I’m fascinated by the sheer volume of information on the Web.
Many of us are at least partly familiar with the “Wikipedia effect” (captured succinctly below by xkcd’s Randall Munroe). You start off on one, well-intentioned search, and minutes (or is it hours? or is it days?) later you’ve found yourself reading up on something completely unrelated. It’s hard to say what causes such scattered thinking: part of it is interest, certainly, but there’s more to it than that.
There seems to be something intrinsic about the nature of Web-based information that allows for such a freeform approach to learning new things. Decades ago, when television allowed us to flip channels and potentially explore new (and unrelated) things, we remained hooked in to the whims of the channel operators. We might discover something new on the cooking channel, but it was dictated largely by whatever the cooking channel happened to have on. For those of us who grew up without cable– wow!– that cooking channel might not even exist.
Now, of course, things are radically different from the various forms of entertainment and knowledge accessibility our parents and grandparents enjoyed. Virtually all information online is put on equal footing (though it might be filtered and condensed by blogs and Google) and there are no barriers to discovering content that might previously have been hidden for nationalist, cultural, lawful or ideological reasons. This is an open ocean, and we rely far more on others to direct our attention.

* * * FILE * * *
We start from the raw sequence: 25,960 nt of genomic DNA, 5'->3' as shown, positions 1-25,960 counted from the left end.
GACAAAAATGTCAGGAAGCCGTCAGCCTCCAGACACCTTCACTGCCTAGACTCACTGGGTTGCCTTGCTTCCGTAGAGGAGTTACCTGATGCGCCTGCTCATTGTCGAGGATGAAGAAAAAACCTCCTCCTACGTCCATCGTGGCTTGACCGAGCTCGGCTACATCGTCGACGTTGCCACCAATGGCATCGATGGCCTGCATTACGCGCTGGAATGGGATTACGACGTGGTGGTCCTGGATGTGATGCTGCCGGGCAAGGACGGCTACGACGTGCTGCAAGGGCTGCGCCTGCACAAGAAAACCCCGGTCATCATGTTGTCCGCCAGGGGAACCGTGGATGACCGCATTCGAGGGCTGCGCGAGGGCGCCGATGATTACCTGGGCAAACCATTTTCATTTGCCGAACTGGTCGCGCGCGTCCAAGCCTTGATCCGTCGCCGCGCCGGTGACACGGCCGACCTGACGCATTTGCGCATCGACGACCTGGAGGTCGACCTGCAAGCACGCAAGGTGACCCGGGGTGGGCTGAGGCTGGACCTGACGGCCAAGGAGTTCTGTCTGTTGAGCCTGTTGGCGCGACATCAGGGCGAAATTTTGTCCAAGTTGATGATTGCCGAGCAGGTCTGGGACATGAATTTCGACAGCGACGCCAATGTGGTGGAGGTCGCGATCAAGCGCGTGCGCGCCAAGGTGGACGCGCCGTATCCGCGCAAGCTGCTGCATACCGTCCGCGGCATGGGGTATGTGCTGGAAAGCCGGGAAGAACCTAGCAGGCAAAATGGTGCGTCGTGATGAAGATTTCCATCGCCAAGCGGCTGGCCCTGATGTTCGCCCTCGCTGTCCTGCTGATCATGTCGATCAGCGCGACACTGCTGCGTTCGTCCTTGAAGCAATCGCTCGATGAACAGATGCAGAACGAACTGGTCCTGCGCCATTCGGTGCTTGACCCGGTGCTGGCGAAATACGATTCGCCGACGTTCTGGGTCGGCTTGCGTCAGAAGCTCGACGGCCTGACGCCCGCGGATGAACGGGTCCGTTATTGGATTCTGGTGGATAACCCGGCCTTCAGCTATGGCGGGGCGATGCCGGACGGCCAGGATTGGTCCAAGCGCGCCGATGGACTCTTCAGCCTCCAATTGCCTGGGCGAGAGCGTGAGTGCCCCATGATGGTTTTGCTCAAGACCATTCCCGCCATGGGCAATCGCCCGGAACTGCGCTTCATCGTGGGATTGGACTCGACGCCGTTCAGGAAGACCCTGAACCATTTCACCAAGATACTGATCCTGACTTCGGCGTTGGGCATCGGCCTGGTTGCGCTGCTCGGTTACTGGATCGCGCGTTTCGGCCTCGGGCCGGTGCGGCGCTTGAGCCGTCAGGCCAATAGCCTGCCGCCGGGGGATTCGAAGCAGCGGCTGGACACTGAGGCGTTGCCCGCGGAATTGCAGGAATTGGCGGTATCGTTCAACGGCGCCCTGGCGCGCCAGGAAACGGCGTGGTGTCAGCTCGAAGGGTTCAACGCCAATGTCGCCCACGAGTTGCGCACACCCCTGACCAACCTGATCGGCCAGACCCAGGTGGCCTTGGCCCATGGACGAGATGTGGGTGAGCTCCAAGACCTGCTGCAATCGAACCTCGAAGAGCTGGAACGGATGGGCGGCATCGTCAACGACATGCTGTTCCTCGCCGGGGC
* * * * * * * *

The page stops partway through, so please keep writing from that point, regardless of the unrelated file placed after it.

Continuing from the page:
“The biodegradable Discover Card is another way for environmentally conscious consumers to do their part to help protect our planet,” says Kelly Tufts, Discover’s director of marketing. The card, which “breaks down 99% [...] in nine months to five years”, will leave less of an impact on the earth than the other 150 card designs Discover makes available for purchase. But in a market and economy wracked by increasing consumer debt ($5710 in credit card debt per consumer in December 2008), is this really what we need?
If Discover was serious about helping the environment (while encouraging rampant overspending), they could do many things: move their other designs to biodegradable plastic, donate 1% (or some other percentage) to a “green” cause, or work towards environmentally friendly practices in their buildings and corporate mentality (which would discourage overconsumption). This card, in contrast, strikes me as a confused attempt to reconcile two very different modalities, with little benefit to anyone.
What do you think? Let me know in the comments!
via Inhabitat and Next Nature.